What are the big lies about foster kids and how can you combat these lies with truths and make a difference for these kids? I started doing TV appearances on that and I’ve done four TV appearances about being a foster child and sharing that message. It’s been healing and helpful to others too. It’s also good for business even though you might not think of it that way because having TV appearances about anything, it creates a celebrity status that you can then leverage in your business and your career. You can use bits and pieces of the TV segments and sizzle reels and screenshots on your website and so forth. They don’t even know what the topic was. You see some sizzle reel and it’s all these TV announcers and TV show hosts saying the person’s name at the beginning of the sizzle reel. They could have been talking about anything. They could have been talking about being a foster child. It’s been a very big positive for me to do this. The expression is, “The best time to plant an oak tree was twenty years ago. The second best time is now.” It would have been great if I would have thought to do this ten years ago and gotten some training on how to get on TV and all that. This all came about from going through a workshop on how to get on TV. Clint Arthur taught it, who’s been a guest on the show in fact. It ended up leading me in different surprising directions like talking about foster care and foster children.

Try to achieve more than you thought possible. Click To Tweet

I’m so happy that you chose to share it because people who have faced adversities in their childhood home, many don’t want to talk about it because, “I don’t want to be known for that nor do I want anybody thinking that I’m seeking your pity in any way.” Sometimes that’s a hard thing for people to get past and a lot of times they don’t ever share it. The reality is the contribution and the good that you can do by sharing your story of what’s possible is far and away greater than any potential fear of what someone else is going to think. People are going to think what they want to think anyway but for you to go and do that, that is yet another proof point on a more awareness around that issue that’s only going to be helpful. That can only possibly help those who are adults that have not yet gotten to that point where you are or children and young people who absolutely are the ones who deserve all the support they can possibly get. For those of us who have children, could you ever imagine your child being thrusted into a foster care system or being thrusted overnight into an environment where they had to experience even a tenth of what you and I experienced? No, you could never imagine putting your child in that environment and that’s someone else’s child. They’re all out there. That’s why what you did is super serving and unselfish.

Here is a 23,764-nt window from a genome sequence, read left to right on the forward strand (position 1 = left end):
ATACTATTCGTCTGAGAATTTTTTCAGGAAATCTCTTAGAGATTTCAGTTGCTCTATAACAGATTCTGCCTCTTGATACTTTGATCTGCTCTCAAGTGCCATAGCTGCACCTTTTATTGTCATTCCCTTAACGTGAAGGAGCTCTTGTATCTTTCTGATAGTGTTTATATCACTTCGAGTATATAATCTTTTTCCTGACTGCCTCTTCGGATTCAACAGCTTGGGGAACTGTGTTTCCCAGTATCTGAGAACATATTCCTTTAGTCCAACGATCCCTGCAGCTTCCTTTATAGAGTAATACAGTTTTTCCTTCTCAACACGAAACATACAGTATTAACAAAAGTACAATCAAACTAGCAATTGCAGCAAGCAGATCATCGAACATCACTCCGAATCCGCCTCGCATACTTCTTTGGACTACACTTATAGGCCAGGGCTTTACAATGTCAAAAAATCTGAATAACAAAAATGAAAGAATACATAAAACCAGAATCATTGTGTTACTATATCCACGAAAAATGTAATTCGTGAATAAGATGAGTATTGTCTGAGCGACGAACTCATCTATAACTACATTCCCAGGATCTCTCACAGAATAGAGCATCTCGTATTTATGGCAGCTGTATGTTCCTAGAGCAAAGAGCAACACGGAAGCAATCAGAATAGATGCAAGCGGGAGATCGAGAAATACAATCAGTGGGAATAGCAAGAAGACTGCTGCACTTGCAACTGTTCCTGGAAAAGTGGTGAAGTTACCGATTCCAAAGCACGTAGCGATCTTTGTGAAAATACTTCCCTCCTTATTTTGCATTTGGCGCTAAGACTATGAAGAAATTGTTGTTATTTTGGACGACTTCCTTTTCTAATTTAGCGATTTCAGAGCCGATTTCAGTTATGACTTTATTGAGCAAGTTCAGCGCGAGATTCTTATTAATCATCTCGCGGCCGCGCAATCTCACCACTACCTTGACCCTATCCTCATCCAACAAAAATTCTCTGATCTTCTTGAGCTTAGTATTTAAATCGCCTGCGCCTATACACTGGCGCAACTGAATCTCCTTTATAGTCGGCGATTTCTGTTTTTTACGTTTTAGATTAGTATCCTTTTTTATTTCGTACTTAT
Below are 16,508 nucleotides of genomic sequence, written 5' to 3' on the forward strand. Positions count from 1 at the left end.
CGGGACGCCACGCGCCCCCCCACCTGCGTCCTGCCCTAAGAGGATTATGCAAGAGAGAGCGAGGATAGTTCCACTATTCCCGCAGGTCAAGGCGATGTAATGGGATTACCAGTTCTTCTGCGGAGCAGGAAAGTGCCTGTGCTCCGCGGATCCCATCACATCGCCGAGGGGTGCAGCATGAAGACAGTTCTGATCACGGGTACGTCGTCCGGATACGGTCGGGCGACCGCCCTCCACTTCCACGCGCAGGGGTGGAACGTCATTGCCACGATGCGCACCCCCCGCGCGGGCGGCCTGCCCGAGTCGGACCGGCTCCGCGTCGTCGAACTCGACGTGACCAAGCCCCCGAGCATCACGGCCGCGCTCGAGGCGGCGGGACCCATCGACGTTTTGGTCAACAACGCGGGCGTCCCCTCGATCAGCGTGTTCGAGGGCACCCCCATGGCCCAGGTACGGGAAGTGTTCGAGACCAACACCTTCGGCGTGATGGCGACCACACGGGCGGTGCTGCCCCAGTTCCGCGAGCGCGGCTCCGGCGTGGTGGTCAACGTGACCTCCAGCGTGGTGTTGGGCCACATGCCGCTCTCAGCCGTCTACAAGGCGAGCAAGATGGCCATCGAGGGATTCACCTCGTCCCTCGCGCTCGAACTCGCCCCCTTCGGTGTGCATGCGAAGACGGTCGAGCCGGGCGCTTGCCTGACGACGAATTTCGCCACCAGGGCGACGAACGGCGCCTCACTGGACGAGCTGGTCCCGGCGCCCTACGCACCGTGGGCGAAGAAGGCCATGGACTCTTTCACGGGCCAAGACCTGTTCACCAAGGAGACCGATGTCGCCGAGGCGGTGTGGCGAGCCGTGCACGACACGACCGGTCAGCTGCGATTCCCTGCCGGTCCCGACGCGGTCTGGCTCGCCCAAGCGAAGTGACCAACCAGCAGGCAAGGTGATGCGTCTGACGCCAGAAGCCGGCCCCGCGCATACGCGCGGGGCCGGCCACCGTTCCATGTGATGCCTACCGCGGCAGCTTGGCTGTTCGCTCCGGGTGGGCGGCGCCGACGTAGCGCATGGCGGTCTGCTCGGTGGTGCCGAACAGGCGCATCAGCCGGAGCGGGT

Back to this idea of resilience. I used to identify with being resilient. I had these recent shifts in perception that I think is worth sharing. Maybe you want to comment on it too. Resilient means that you can withstand a lot and you can bounce back. That’s true and that’s valuable. It’s certainly better than being not resilient, but then I started reading a book called Antifragile. It’s actually a business book. It’s by the same author who wrote the Black Swan and it’s really good. The concept behind antifragile is there are certain systems that are not resilient but they are antifragile. Meaning that they thrive in the chaos and the disorder and the destruction like our immune systems. Our immune systems are not resilient. If they were, we’d be dead. They thrive in being subjected to all these different pathogens. What systems are antifragile? Our economy, biological systems, the environment like Mother Nature is antifragile. If it were resilient, the whole planet would be dead. It’s antifragile. When you have this distinction between resilient and antifragile, then you can start noticing which things, which systems, which people like different things are antifragile. You can use this in investing like, “This is a company that is antifragile or this is a business model that is antifragile. I want to invest in this.” Now, I associate or self-identify as being antifragile. What are your thoughts on that?